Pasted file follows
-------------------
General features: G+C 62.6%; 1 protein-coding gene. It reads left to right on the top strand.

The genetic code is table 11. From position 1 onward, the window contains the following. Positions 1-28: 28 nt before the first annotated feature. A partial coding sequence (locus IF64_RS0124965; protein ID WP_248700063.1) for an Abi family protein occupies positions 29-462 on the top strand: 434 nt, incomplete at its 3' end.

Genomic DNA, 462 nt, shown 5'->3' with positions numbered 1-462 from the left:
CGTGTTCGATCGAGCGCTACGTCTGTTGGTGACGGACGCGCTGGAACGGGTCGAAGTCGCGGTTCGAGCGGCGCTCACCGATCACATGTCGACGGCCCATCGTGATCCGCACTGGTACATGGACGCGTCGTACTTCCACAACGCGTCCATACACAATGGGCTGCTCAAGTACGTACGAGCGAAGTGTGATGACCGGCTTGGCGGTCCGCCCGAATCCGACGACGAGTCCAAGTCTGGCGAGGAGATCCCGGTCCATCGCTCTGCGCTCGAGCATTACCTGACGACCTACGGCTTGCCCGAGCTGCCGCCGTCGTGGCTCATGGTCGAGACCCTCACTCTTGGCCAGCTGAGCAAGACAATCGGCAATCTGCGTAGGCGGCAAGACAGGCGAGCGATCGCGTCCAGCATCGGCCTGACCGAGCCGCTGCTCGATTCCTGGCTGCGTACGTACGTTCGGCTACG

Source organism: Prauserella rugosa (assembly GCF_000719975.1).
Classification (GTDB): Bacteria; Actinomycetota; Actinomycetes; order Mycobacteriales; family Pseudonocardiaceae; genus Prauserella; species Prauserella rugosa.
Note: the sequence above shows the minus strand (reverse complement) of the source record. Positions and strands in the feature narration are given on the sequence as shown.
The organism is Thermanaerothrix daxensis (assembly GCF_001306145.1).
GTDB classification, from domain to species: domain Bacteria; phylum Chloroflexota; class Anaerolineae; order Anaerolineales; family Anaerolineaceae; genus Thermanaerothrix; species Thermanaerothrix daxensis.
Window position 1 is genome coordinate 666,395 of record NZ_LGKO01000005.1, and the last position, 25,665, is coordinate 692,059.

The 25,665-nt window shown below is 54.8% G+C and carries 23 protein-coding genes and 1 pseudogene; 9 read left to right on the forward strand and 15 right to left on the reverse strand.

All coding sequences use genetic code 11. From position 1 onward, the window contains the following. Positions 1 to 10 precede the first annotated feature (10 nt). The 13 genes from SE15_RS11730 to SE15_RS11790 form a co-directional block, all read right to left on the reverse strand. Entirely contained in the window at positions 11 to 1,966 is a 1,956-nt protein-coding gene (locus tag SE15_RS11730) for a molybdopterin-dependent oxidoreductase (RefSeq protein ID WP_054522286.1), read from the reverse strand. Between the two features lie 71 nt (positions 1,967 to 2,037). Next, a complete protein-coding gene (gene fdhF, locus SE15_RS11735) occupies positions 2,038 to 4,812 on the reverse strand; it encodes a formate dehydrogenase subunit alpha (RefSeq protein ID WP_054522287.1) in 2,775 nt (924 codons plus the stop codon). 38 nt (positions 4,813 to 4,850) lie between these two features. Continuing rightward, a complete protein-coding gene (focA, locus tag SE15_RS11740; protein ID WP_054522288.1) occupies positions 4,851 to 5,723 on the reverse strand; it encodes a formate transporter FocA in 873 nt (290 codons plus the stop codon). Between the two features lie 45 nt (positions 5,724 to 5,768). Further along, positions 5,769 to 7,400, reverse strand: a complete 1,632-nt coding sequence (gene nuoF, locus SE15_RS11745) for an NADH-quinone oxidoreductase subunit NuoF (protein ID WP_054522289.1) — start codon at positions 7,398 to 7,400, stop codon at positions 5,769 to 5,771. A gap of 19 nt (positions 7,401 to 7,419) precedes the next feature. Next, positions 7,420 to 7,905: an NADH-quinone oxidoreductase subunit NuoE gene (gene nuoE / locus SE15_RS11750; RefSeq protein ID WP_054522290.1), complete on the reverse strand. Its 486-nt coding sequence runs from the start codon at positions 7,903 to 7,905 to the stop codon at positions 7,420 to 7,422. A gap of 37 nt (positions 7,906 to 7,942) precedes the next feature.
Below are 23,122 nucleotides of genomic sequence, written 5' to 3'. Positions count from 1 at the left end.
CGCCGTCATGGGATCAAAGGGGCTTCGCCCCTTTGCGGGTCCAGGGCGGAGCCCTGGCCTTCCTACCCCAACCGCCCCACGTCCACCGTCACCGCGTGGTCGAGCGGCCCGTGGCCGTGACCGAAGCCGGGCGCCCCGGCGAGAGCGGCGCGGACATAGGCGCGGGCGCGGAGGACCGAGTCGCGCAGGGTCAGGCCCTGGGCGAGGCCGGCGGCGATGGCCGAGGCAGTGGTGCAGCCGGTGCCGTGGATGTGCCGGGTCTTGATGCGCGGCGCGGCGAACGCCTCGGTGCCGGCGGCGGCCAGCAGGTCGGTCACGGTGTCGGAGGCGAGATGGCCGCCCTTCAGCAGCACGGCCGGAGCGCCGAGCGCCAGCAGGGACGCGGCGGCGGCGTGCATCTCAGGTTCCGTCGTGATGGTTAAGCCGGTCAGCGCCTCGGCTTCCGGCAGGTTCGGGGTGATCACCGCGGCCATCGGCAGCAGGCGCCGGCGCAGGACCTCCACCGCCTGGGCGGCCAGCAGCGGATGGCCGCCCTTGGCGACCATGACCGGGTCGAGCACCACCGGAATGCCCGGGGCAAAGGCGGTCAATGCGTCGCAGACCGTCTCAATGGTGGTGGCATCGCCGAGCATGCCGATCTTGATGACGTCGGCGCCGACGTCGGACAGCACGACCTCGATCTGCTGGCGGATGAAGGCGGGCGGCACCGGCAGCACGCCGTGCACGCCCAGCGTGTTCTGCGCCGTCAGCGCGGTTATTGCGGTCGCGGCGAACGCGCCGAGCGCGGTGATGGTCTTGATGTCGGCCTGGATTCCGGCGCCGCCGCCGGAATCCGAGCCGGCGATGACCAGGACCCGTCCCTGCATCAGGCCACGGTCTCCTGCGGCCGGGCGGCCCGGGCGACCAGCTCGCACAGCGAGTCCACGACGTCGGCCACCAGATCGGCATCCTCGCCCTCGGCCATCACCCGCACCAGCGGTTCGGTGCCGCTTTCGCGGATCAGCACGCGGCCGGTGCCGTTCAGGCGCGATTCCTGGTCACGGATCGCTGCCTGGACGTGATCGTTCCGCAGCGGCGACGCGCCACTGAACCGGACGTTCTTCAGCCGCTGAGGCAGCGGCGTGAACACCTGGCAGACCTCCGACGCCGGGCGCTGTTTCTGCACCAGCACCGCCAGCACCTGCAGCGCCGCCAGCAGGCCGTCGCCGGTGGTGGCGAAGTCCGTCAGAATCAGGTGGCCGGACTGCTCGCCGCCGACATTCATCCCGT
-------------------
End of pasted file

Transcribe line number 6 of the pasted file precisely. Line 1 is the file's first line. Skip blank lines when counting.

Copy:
Classification (GTDB): Bacteria; Actinomycetota; Actinomycetes; order Mycobacteriales; family Pseudonocardiaceae; genus Prauserella; species Prauserella rugosa.